Microsoft latest victim in China's spy-spooked probes
The surprise visit of regulators to Microsoft’s offices across China on Monday has marked a dangerous turn for the US tech giant’s operations in China, once the hottest growth market for companies making iPhones, Xboxes, or running search engines.
The Chinese authorities are investigating Microsoft over alleged breaches in antimonopoly laws, and arrived unannounced at offices in Beijing, Shanghai, Guangzhou and Chengdu on Monday. Separately, the government is investigating Microsoft executives, including a vice president, over corruption.
Microsoft, Google, and Apple have all come under close scrutiny, especially after the Snowden PRISM revelations. The Chinese government suspects they may be working together with American authorities relaying sensitive information.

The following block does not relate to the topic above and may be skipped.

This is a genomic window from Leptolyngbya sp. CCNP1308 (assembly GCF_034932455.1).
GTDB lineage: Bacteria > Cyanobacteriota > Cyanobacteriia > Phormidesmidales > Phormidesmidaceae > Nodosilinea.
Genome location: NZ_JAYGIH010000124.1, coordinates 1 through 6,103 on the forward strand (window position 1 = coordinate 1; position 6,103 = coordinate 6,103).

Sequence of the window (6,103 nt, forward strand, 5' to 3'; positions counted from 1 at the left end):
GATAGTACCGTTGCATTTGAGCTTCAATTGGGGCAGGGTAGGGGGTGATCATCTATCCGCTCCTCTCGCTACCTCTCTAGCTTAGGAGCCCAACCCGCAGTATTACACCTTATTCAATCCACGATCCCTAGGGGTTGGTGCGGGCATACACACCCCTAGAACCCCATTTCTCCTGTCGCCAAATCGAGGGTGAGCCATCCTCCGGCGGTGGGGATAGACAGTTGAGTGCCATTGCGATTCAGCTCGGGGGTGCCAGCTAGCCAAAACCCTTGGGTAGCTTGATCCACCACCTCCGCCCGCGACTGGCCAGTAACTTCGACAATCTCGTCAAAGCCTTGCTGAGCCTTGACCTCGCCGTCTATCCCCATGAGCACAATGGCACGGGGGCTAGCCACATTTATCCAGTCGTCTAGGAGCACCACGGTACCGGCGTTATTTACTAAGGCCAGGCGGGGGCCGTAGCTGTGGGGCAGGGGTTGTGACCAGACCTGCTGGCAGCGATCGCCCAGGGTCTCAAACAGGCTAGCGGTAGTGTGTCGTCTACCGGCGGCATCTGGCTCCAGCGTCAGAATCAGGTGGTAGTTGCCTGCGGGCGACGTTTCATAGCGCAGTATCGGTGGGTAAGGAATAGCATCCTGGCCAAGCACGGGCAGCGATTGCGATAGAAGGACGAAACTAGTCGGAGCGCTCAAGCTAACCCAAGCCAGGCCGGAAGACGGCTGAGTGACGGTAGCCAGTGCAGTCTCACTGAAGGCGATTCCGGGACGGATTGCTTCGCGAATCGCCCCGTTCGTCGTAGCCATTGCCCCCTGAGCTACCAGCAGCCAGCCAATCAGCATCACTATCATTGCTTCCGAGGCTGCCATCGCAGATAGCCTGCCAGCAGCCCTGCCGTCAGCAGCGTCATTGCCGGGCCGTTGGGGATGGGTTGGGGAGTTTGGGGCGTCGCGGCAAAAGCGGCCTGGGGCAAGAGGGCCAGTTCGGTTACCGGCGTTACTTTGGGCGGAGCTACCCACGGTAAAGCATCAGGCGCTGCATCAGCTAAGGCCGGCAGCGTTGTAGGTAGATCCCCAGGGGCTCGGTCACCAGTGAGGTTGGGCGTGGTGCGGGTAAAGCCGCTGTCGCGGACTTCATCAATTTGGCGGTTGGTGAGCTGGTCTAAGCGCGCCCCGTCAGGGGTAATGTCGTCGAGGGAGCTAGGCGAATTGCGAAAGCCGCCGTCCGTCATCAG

Mobile chip technology company Qualcomm was pressed last week on similar charges of abusing its dominant market position.
In May, China announced it would ban government workers from using the Windows 8 operating system, and local Chinese media reported the platform, the companies latest, was being used to snap up information on ordinary Chinese citizens.
Also in May, Chinese companies said they will cease working with US consulting firms, over fears they are spying on behalf of the US government.
The US and China have swapped spy allegations, which escalated in May after a grand jury in the US indicted five members of the Chinese military over alleged hacking into American computer networks and engaging in cyber espionage on behalf of a foreign government.
Microsoft is just the latest company to get entangled in a government probe. Last week McDonald’s and KFC were accused of serving rotten meat. Earlier this year, drug manufacturer GlaxoSmithKline was accused of using bribes to win customers.